There She Was: The British Invasion’s Girl Group Roots

Before the Beatles arrived in America, there they were, snapping their fingers, shuffling their impeccably shod feet, sha-la-la-ing and doo-langing all over the airwaves. They were American girl groups, their chiffon dresses and bouffant hairdos masking their young ages. And their hits dominated the supposed fallow ground of early 1960s pop.

The early 1960s have long been maligned as a low period in pop music. The years between the drafting of Elvis and the arrival of the Beatles were filled with insipid teen idols and novelty songs—or so says conventional wisdom. In actuality, the era was filled with great music from the Everly Brothers to Roy Orbison to the Drifters, but no sound captured the country in those years quite like the girl group sound.

From 1960 until just after the British Invasion, the radio waves were filled with the sound of young girls singing about heartbreak, true love, and boys with bad reputations. The songs, crafted by some of pop music’s best writers (including Carole King and Phil Spector), were top-notch, so it’s no surprise that Britain’s future hitmakers would take notice.

The Beatles covered Shirelles hits “Boys” and “Baby It’s You,” as well as the Marvelettes’ “Please Mr. Postman,” but always released their own self-penned songs as singles. Other British bands were different. Time after time, British bands released covers of girl group songs, often eclipsing the original versions by charting higher. Many British bands scored their first American hits with these covers, building their British Invasion on the backs of the girl groups.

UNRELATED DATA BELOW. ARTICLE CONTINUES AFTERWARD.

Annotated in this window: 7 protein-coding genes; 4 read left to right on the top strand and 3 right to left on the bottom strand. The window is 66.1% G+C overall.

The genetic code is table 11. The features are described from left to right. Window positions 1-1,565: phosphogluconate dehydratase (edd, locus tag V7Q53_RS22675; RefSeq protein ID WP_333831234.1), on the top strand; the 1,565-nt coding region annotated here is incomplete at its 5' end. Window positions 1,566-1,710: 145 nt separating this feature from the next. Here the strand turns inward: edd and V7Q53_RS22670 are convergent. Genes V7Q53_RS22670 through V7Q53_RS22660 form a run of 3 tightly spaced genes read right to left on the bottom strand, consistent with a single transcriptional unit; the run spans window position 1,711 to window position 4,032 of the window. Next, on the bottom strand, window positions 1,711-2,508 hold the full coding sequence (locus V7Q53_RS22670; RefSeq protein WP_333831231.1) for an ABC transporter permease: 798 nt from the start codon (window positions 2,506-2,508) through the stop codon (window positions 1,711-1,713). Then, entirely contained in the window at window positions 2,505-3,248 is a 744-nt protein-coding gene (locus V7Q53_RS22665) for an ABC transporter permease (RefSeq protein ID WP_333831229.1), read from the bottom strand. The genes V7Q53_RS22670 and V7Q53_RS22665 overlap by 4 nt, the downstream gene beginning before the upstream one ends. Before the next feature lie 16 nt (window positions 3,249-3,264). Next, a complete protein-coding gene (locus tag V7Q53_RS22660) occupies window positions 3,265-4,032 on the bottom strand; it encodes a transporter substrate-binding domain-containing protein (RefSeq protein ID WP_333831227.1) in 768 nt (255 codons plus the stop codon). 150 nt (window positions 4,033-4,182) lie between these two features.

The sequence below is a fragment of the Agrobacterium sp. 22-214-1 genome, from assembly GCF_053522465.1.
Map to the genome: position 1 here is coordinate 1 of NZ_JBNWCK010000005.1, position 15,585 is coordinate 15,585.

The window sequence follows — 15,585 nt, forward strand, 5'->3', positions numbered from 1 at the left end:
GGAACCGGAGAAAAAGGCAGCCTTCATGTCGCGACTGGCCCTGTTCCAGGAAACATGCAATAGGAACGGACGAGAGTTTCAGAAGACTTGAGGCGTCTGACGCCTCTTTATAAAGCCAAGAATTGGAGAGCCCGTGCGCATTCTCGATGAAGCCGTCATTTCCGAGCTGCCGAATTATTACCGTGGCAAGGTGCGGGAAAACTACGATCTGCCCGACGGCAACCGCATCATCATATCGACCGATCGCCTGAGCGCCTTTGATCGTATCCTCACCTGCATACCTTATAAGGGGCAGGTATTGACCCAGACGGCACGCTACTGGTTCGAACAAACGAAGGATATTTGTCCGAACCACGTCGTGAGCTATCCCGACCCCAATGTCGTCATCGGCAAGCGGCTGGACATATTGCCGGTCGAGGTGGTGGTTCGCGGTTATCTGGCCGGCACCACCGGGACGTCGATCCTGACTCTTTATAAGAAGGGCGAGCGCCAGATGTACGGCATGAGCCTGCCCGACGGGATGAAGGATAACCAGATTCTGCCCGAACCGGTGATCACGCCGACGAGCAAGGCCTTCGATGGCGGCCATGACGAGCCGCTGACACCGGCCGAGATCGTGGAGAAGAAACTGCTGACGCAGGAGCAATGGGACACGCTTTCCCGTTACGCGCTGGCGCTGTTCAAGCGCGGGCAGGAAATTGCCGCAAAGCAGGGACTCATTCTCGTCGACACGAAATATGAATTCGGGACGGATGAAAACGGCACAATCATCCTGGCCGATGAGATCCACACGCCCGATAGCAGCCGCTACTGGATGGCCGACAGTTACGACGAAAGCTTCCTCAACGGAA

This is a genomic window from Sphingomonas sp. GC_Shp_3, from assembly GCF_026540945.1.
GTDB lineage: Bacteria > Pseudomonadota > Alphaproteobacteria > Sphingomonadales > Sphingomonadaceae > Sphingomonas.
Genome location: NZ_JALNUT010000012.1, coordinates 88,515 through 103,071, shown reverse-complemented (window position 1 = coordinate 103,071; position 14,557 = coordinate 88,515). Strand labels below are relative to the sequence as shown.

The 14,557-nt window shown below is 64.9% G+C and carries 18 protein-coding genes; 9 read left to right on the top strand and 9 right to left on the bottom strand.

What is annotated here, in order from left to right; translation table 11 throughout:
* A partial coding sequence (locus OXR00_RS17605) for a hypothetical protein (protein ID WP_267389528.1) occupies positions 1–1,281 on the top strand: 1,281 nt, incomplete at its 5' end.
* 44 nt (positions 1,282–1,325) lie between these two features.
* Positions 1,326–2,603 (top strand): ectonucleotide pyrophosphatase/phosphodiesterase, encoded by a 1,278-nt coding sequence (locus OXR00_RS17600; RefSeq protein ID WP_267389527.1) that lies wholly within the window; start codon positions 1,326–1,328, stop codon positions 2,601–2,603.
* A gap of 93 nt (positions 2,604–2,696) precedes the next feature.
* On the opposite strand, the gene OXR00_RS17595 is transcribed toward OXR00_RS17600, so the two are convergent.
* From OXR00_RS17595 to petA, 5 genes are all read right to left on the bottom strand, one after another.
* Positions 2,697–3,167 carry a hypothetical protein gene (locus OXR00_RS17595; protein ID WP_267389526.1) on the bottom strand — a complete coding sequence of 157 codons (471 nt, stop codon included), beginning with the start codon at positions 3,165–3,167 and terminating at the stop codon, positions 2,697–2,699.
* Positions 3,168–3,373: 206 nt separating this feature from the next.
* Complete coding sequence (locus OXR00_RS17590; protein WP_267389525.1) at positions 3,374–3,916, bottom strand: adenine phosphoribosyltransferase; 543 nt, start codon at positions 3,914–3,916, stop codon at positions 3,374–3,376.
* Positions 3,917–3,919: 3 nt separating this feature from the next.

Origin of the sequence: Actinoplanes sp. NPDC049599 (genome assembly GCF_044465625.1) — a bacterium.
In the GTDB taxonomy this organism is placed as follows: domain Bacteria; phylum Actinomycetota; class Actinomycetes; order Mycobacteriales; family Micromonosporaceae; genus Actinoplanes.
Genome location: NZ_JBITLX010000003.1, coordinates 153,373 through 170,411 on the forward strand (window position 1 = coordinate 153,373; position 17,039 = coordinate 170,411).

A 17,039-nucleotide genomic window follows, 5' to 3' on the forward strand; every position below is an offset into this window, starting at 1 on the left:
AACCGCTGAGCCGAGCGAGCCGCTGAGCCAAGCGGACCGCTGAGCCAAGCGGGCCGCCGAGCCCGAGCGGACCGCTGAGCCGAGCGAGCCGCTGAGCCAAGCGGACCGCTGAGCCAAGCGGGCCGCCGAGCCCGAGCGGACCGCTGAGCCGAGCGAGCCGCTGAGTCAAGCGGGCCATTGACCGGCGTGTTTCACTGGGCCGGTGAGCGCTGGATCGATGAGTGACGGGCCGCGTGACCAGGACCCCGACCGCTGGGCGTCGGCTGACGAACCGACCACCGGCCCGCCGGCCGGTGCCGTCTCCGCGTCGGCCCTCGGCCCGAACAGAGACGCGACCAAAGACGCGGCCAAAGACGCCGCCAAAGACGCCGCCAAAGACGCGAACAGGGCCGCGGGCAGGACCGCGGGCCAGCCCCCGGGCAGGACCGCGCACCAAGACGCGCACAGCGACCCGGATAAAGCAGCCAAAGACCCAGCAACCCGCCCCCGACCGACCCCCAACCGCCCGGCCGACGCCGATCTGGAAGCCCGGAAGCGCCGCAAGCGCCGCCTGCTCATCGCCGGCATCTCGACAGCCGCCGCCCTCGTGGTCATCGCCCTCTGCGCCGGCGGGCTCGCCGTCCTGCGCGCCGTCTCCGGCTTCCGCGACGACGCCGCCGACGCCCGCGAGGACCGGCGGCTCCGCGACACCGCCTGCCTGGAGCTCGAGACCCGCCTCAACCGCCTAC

Here are six of the best-known examples:

Do Wah Diddy (original version by The Exciters, covered by Manfred Mann)

The Exciters, best known for their hit “Tell Him,” reached number 78 on the Billboard charts with their version of “Do Wah Diddy” in 1963. The following year, Manfred Mann took it all the way to number one.

 

 

Time Is On My Side (recorded by Irma Thomas, then by the Rolling Stones)

Irma Thomas recorded her version of this song in early 1964, reaching the Top 40 on the rhythm and blues charts. Just one month after her version was released to radio, the Rolling Stones recorded and released their own version, which reached the Billboard Top 10 and gave them their first big stateside hit.

 

 

I Can’t Let Go (original version by Evie Sands, covered by the Hollies)

Young blue-eyed soul singer Evie Sands recorded her version in 1965, although it failed to chart outside of her home turf of New York City. The Hollies released their version in 1966, reaching the Billboard Top 40.

 

Go Now (original version by Bessie Banks, covered by the Moody Blues)

Bessie Banks reached the R&B Top 40 with her version of this soulful torch song, but the Moody Blues reached number 10 on the Billboard Hot 100 the next year. It was their first U.S. hit.

 

 

I’m Into Something Good (original version by Earl Jean, covered by Herman’s Hermits)

Earl Jean, lead singer of the Cookies, scraped into the Billboard Top 40 in early 1964 with her version of this classic Carole King-penned pop song. Later that same year, Herman’s Hermits took it to number 13.

 

 

 

Can’t You Hear My Heartbeat (original version by Goldie & the Gingerbreads, covered by Herman’s Hermits)

Goldie & the Gingerbreads, one of the first all-girl bands who played their own instruments, enjoyed a successful tour of England in 1965. While there, they recorded and released “Can’t You Hear My Heartbeat,” scoring a hit across the Atlantic. Repeat offenders Herman’s Hermits rush-recorded and released their own version in America before the Gingerbreads could release theirs, ultimately reaching number two on the Hot 100.

 

Jessica Wheeler is the music columnist for AliveTampaBay.

Jessica Wheeler

Jessica Wheeler

Music Columnist

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